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November 15, 1930

Edward Jenner and the Discovery of Smallpox Vaccination.

JAMA. 1930;95(20):1528. doi:10.1001/jama.1930.02720200064037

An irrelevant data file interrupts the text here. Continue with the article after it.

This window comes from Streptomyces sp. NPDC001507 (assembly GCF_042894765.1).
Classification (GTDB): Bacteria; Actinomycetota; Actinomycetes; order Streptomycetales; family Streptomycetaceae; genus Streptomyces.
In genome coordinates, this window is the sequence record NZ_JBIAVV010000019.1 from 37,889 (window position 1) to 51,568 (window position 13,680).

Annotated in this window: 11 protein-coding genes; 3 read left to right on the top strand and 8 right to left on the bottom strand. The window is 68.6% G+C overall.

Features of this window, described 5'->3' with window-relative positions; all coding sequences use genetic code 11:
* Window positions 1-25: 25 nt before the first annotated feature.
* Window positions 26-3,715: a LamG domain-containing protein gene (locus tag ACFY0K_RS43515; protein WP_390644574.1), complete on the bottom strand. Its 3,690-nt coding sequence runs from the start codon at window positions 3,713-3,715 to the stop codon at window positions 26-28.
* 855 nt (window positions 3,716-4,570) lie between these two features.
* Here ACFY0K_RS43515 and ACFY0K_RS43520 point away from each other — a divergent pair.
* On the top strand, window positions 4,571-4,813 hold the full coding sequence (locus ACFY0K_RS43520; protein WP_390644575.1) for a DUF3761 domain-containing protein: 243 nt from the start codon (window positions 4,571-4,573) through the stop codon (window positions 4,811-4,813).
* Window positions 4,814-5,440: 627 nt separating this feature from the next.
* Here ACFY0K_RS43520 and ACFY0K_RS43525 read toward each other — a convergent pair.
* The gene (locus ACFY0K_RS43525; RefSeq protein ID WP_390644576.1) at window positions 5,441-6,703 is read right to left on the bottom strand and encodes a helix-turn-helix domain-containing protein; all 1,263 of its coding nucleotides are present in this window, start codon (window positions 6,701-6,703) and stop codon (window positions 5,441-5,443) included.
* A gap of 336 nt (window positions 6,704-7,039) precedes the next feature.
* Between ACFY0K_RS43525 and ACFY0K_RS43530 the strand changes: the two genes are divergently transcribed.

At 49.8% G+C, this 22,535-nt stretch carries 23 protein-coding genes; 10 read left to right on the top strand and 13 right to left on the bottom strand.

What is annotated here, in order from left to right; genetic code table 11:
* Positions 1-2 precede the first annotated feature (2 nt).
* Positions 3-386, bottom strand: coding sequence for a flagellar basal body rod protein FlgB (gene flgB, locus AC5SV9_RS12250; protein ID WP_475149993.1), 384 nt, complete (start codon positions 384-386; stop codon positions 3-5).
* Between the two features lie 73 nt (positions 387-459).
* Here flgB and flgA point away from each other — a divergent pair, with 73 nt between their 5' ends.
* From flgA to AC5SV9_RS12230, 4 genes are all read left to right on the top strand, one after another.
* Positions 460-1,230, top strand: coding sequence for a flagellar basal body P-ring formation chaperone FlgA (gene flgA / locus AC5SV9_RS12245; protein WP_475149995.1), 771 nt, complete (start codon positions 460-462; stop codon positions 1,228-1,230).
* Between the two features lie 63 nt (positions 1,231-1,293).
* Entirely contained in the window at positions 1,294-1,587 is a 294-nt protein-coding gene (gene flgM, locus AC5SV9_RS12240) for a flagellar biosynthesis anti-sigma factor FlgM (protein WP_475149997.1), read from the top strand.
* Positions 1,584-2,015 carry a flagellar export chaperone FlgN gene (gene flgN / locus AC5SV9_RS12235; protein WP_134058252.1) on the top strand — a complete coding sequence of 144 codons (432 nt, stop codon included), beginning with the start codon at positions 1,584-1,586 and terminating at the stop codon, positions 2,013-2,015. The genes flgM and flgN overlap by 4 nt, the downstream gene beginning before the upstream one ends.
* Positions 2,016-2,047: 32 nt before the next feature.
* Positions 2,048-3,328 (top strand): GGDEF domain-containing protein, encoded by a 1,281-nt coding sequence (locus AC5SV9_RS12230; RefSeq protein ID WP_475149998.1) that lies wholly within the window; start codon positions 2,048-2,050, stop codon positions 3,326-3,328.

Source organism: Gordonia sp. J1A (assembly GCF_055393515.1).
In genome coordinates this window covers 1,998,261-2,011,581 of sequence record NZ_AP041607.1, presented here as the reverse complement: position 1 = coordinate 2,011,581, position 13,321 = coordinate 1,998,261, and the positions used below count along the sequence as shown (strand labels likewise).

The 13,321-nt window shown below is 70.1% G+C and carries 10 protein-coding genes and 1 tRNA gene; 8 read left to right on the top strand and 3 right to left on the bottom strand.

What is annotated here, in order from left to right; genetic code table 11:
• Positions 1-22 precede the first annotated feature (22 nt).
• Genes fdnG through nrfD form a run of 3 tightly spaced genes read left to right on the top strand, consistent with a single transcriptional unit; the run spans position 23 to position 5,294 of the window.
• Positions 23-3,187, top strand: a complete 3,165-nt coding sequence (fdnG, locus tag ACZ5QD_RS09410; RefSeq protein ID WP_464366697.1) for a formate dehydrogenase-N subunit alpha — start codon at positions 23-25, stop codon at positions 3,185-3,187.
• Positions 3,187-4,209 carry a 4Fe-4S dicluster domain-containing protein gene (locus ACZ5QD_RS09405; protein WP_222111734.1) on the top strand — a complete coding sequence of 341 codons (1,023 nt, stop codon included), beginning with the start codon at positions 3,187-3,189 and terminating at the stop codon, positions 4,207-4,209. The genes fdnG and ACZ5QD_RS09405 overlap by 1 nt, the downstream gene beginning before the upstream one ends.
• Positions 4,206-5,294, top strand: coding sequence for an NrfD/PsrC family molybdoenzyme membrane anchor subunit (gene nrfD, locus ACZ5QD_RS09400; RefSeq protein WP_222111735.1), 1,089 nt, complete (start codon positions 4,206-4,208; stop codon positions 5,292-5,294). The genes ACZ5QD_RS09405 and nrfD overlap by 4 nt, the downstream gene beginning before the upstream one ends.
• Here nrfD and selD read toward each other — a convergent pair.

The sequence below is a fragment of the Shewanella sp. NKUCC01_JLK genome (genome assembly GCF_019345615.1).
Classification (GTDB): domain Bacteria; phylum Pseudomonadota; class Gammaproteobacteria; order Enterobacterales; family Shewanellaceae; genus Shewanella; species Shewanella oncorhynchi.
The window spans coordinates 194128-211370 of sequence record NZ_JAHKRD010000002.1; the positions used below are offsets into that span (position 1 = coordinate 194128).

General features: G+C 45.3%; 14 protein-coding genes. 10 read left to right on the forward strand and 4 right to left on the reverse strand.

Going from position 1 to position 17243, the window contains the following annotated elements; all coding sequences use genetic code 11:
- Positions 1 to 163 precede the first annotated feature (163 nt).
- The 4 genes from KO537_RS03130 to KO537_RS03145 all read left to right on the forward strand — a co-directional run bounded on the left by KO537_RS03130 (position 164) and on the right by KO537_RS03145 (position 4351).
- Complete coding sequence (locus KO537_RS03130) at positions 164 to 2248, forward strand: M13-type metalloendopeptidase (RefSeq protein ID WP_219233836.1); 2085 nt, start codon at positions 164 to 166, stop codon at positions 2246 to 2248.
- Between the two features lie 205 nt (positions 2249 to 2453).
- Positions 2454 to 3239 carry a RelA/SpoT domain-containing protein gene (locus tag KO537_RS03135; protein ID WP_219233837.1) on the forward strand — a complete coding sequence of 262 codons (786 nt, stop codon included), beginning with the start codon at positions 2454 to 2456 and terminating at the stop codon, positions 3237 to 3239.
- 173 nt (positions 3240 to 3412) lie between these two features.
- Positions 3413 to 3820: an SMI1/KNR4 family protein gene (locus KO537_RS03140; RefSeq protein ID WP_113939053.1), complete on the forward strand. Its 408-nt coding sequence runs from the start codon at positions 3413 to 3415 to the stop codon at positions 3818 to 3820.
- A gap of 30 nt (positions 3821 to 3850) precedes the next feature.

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This essay is a most satisfactory sketch of Edward Jenner. A consideration of smallpox inoculation is introduced at the beginning of the book and discussed in its historical bearings. Of especial interest to Americans is a reprinting in Chapter III of "Some Account of the Success of Inoculation for the Smallpox in England and America," published in London in 1859 by Benjamin Franklin. This includes "Plain Instructions for Inoculation in the Small-Pox," prepared by William Heberden. The author writes in an interesting manner of Jenner's early years and education, of his long years of arduous labor as a country practitioner, of his observations in natural history under the inspiration of John Hunter, and of his efforts to write poetry. The story of vaccination from the first observations in Gloucestershire until the practice had spread over the world is related in a connected manner. The introduction of a few pictures and

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